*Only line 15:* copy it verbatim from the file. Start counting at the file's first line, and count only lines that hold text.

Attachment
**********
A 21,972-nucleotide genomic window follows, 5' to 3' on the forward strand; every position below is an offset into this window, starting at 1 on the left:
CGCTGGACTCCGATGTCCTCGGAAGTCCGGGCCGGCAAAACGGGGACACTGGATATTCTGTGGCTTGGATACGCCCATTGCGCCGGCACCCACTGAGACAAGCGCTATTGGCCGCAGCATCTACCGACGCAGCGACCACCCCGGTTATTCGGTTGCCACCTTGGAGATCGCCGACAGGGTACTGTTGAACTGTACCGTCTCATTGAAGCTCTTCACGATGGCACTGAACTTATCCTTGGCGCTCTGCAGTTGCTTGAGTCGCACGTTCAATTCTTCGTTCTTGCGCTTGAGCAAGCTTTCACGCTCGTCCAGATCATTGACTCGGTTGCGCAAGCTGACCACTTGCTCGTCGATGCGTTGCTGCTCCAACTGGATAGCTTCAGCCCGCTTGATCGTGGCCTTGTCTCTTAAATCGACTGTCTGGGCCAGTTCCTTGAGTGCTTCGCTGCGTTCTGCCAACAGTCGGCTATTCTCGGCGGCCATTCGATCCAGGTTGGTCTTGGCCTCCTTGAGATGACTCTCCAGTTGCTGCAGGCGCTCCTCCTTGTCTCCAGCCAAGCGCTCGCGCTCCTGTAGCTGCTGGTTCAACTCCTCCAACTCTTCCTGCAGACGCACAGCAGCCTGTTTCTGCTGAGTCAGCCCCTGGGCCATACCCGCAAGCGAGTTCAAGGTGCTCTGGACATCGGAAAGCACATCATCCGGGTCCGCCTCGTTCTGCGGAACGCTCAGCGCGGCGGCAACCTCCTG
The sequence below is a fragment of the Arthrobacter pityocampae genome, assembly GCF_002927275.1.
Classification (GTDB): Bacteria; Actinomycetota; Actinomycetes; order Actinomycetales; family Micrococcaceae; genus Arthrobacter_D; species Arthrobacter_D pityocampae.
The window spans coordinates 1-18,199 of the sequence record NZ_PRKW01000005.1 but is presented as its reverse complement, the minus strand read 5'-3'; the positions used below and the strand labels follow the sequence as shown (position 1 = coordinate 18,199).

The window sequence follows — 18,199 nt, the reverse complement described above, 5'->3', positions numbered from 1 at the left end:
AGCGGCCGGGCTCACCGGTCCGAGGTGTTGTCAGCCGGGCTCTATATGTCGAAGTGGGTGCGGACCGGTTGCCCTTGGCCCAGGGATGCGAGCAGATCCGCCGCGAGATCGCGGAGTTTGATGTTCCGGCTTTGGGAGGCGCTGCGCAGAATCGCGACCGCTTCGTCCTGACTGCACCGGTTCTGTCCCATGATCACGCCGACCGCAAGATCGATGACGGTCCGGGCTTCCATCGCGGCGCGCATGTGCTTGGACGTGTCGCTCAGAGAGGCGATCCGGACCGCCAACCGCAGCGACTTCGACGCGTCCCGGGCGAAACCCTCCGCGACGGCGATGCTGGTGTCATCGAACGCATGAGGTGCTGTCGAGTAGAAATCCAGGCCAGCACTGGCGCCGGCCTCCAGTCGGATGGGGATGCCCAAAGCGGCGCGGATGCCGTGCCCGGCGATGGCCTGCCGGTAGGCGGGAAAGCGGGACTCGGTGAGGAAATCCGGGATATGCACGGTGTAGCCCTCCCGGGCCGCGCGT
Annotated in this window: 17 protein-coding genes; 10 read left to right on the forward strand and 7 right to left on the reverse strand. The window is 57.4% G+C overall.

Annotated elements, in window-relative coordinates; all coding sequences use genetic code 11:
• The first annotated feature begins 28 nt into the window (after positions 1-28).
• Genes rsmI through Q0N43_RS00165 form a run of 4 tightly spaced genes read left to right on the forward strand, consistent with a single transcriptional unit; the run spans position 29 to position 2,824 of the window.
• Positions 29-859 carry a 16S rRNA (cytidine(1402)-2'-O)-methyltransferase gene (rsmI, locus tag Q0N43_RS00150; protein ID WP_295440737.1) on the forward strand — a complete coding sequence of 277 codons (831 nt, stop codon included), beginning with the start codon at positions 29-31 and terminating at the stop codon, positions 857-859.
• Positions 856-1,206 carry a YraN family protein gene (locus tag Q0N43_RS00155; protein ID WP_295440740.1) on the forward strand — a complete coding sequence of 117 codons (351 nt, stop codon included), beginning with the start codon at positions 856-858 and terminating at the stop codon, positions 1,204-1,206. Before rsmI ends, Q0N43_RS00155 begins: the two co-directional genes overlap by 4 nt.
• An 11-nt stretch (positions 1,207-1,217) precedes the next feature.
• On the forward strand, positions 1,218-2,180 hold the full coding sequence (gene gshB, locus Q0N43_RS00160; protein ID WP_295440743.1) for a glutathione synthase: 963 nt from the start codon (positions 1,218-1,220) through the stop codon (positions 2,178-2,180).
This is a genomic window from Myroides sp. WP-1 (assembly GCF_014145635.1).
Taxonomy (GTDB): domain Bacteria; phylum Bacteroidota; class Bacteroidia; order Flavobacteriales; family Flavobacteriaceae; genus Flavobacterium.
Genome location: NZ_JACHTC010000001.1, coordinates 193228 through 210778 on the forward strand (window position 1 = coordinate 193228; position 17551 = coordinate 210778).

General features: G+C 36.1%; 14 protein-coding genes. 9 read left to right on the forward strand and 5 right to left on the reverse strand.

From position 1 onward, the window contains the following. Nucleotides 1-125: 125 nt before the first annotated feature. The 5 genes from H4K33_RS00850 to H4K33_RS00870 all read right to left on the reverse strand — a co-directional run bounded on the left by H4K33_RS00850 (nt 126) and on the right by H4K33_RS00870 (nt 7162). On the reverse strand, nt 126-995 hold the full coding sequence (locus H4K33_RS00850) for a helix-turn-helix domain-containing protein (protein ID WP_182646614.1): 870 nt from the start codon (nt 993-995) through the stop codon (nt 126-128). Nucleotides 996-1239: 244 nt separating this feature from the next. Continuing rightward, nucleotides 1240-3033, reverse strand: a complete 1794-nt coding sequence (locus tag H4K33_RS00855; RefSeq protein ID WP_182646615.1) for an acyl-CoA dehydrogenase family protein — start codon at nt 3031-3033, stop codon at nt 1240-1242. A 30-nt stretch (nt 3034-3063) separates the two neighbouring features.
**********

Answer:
• On the forward strand, positions 1,218-2,180 hold the full coding sequence (gene gshB, locus Q0N43_RS00160; protein ID WP_295440743.1) for a glutathione synthase: 963 nt from the start codon (positions 1,218-1,220) through the stop codon (positions 2,178-2,180).